By Paul Taylor, Sr. Product Manager
You probably hear a lot these days, at least in the last few years, about ePortfolios. Experienced educators probably read about them with a worry smile as we have heard about them for many years and they have never really delivered on their promises. Most industries, not just education, are awash with technology that claims to be the bright young thing which will change their world. For me though, the difference with a proper ePortfolio is that it is made by me and for YOU (whoever that might be). Most LMSs (Learning Management System) are very top down. My teacher/trainer/manager gives me stuff to do, I do it, and I get something for it. However, there is little in most instances of the ME in what I do. I respond to some instructions and give the best material I can, but it might not be the best impression of me. It will likely never show you, or anyone, what I really am.
There are a lot of good studies on ePortfolio use and practice which talk about “ineffable skills” These are the skills and experiences that are difficult to measure but are essential for life skills. Many higher education institutes will award degrees to students which say they are a Bachelor in subject X, but it will not say a great deal about how good they are at leading teams and motivating their peers; it will not give a clear and rounded picture about who you are about to employ. Yes, these may well be garnered at the interview stage, but even here it might be difficult to really gauge who or what this person is or might be. It is here that an ePortfolio comes into it’s own. I can incorporate all my formal skills and experiences as part of a resume page. I can incorporate some of my best material, with peer feedback and critical reflection from me and others as to why it is there and what it shows. I can have videos of myself winning sporting trophies, not just saying that I have won them. Using an ePortfolio system that has social networking capabilities, I can incorporate into my ePortfolio on-going discussions with people in various walks of life that act as mentors and guides. These people may be specialists in their fields, but this would never be shown in a traditional application process.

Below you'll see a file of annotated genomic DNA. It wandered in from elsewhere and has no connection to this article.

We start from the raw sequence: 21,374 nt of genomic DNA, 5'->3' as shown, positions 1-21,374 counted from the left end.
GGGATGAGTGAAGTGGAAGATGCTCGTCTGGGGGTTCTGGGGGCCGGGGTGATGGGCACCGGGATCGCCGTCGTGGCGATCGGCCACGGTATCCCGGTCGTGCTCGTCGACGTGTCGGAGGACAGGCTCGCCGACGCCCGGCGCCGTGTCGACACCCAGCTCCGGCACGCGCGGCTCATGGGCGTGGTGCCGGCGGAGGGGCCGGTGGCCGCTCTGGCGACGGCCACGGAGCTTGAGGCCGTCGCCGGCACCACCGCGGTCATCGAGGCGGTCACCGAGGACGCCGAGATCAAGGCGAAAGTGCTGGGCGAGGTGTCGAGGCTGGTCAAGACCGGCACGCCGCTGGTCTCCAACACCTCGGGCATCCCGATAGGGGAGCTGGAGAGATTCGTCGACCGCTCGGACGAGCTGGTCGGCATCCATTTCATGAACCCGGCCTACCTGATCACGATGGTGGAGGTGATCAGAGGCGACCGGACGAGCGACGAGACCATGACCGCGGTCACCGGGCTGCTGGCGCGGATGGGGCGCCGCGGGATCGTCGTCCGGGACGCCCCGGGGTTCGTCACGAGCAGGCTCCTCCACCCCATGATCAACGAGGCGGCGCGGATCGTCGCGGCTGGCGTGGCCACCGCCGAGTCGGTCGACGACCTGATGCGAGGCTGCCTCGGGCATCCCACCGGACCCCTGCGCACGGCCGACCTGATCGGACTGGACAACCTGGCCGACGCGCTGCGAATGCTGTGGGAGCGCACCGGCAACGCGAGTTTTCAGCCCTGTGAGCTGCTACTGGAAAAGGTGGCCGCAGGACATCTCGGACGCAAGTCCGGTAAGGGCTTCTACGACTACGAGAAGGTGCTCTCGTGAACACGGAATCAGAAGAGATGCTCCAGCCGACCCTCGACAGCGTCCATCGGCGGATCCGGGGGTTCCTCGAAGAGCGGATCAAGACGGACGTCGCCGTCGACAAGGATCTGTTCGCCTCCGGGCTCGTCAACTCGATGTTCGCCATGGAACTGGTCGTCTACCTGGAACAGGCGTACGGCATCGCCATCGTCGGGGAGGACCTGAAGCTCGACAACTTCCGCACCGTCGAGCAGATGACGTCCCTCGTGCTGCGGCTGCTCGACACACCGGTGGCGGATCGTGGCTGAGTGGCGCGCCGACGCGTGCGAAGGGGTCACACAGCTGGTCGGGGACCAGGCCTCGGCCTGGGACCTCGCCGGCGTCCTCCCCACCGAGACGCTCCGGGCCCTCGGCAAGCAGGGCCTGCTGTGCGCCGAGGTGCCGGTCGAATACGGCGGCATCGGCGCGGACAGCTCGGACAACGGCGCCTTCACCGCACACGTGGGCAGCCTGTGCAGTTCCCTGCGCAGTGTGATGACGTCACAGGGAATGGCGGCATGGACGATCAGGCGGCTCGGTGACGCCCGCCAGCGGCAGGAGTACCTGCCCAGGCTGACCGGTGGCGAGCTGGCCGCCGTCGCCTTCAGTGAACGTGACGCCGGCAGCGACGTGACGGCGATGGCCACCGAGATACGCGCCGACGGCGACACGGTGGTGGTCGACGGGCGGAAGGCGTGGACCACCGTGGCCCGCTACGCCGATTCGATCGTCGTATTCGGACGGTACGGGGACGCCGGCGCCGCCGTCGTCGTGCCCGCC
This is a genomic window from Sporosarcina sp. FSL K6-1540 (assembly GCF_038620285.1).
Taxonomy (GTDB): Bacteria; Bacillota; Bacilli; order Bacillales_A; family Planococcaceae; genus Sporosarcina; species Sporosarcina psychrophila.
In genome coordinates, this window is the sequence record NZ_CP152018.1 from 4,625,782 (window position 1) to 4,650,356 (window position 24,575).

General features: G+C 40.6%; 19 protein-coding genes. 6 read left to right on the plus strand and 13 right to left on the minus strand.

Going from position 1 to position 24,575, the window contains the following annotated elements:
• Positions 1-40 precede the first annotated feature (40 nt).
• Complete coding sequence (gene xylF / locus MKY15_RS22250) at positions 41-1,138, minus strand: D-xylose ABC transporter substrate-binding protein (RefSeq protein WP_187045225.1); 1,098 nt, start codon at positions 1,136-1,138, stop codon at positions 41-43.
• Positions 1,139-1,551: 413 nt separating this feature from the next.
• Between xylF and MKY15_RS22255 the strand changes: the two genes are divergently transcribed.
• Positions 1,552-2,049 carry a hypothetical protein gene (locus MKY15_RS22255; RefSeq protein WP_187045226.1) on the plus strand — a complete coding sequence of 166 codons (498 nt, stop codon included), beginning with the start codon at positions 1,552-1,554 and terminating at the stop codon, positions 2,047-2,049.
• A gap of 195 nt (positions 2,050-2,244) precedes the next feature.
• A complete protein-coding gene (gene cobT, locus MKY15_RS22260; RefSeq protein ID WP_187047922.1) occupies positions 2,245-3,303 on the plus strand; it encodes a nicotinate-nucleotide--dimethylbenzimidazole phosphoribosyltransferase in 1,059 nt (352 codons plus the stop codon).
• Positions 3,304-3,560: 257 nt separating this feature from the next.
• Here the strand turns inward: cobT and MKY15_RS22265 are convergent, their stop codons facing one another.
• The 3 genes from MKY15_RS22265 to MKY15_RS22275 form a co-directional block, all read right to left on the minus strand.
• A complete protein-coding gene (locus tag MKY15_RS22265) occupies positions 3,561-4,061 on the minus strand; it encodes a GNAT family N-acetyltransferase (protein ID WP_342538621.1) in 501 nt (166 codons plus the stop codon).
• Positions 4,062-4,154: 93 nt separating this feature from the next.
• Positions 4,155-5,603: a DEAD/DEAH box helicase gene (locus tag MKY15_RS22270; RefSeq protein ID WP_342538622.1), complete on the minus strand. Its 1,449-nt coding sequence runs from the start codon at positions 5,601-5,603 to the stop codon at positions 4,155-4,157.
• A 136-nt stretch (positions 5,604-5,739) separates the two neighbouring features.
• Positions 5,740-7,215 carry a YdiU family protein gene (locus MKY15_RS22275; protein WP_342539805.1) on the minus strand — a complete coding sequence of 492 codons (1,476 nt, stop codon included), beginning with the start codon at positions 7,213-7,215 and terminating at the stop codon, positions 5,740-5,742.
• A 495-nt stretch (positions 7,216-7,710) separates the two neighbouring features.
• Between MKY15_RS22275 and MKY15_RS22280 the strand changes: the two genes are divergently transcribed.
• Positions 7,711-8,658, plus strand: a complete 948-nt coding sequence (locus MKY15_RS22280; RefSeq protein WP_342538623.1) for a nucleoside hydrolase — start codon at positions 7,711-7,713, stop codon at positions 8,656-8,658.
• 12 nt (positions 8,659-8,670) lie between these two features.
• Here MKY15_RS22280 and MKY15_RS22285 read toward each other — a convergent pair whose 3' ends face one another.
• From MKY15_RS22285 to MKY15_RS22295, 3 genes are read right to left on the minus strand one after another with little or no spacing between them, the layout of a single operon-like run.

The other great aspect of a digital portfolio is that it can be truly a lifelong learning experience. As an elementary school student I start collecting my digital artefacts and organizing them to show my teachers and parents. I then move on to High School and start collecting more experiences and best work, as well as reflecting on my learning, and use this in order to apply for a job or apply to a higher education institute. I continue adding to my ePortfolio. If I am at university, I use it to apply for graduate school. If I am in employment, I use it to try for promotion or to move to a better career path. All the while I keep adding and trimming the system and the materials in a way which reflects who, what, where and why I am me.
How would I use ePortfolios?
Here at Remote Learner, we love our ePortfolios and we, to quote one of our senior staff, “eat our own dog food”.
On our internal ePortfolio site we have professional development, but also personal groups to garner team building and support outside of the usual work related areas. In some instances, the group based discussions and interactions can lead to courses being developed on our internal training system (Moodle and ELIS of course) to plug up some identified skills gaps.